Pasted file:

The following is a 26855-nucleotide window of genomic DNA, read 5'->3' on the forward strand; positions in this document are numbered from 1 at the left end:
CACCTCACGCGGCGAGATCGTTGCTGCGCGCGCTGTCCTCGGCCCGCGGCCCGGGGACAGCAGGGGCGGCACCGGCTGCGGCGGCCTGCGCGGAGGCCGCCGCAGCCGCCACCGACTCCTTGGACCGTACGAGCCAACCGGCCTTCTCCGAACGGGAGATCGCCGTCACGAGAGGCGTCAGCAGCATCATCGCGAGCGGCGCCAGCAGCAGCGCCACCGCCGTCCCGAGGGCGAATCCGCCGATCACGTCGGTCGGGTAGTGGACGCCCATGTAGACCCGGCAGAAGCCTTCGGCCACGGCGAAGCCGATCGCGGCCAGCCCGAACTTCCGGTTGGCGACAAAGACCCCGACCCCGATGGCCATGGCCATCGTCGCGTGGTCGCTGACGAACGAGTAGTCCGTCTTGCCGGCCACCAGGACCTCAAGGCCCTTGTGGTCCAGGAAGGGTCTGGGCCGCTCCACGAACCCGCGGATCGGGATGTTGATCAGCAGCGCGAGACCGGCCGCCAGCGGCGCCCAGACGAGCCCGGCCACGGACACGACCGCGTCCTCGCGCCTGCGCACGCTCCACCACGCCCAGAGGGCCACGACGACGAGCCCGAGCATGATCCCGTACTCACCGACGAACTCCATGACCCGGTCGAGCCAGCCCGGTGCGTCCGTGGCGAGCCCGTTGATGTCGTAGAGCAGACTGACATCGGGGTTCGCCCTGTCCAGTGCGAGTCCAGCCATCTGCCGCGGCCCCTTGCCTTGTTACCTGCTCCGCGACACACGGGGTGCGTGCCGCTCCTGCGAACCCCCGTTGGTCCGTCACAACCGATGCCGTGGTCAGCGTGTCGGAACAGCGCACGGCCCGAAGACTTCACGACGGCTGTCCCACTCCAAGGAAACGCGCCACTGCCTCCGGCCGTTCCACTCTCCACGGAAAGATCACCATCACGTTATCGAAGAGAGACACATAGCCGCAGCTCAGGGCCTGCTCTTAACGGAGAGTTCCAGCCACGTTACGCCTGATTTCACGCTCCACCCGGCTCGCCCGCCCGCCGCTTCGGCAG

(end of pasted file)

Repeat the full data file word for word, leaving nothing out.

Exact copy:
The following is a 26855-nucleotide window of genomic DNA, read 5'->3' on the forward strand; positions in this document are numbered from 1 at the left end:
CACCTCACGCGGCGAGATCGTTGCTGCGCGCGCTGTCCTCGGCCCGCGGCCCGGGGACAGCAGGGGCGGCACCGGCTGCGGCGGCCTGCGCGGAGGCCGCCGCAGCCGCCACCGACTCCTTGGACCGTACGAGCCAACCGGCCTTCTCCGAACGGGAGATCGCCGTCACGAGAGGCGTCAGCAGCATCATCGCGAGCGGCGCCAGCAGCAGCGCCACCGCCGTCCCGAGGGCGAATCCGCCGATCACGTCGGTCGGGTAGTGGACGCCCATGTAGACCCGGCAGAAGCCTTCGGCCACGGCGAAGCCGATCGCGGCCAGCCCGAACTTCCGGTTGGCGACAAAGACCCCGACCCCGATGGCCATGGCCATCGTCGCGTGGTCGCTGACGAACGAGTAGTCCGTCTTGCCGGCCACCAGGACCTCAAGGCCCTTGTGGTCCAGGAAGGGTCTGGGCCGCTCCACGAACCCGCGGATCGGGATGTTGATCAGCAGCGCGAGACCGGCCGCCAGCGGCGCCCAGACGAGCCCGGCCACGGACACGACCGCGTCCTCGCGCCTGCGCACGCTCCACCACGCCCAGAGGGCCACGACGACGAGCCCGAGCATGATCCCGTACTCACCGACGAACTCCATGACCCGGTCGAGCCAGCCCGGTGCGTCCGTGGCGAGCCCGTTGATGTCGTAGAGCAGACTGACATCGGGGTTCGCCCTGTCCAGTGCGAGTCCAGCCATCTGCCGCGGCCCCTTGCCTTGTTACCTGCTCCGCGACACACGGGGTGCGTGCCGCTCCTGCGAACCCCCGTTGGTCCGTCACAACCGATGCCGTGGTCAGCGTGTCGGAACAGCGCACGGCCCGAAGACTTCACGACGGCTGTCCCACTCCAAGGAAACGCGCCACTGCCTCCGGCCGTTCCACTCTCCACGGAAAGATCACCATCACGTTATCGAAGAGAGACACATAGCCGCAGCTCAGGGCCTGCTCTTAACGGAGAGTTCCAGCCACGTTACGCCTGATTTCACGCTCCACCCGGCTCGCCCGCCCGCCGCTTCGGCAG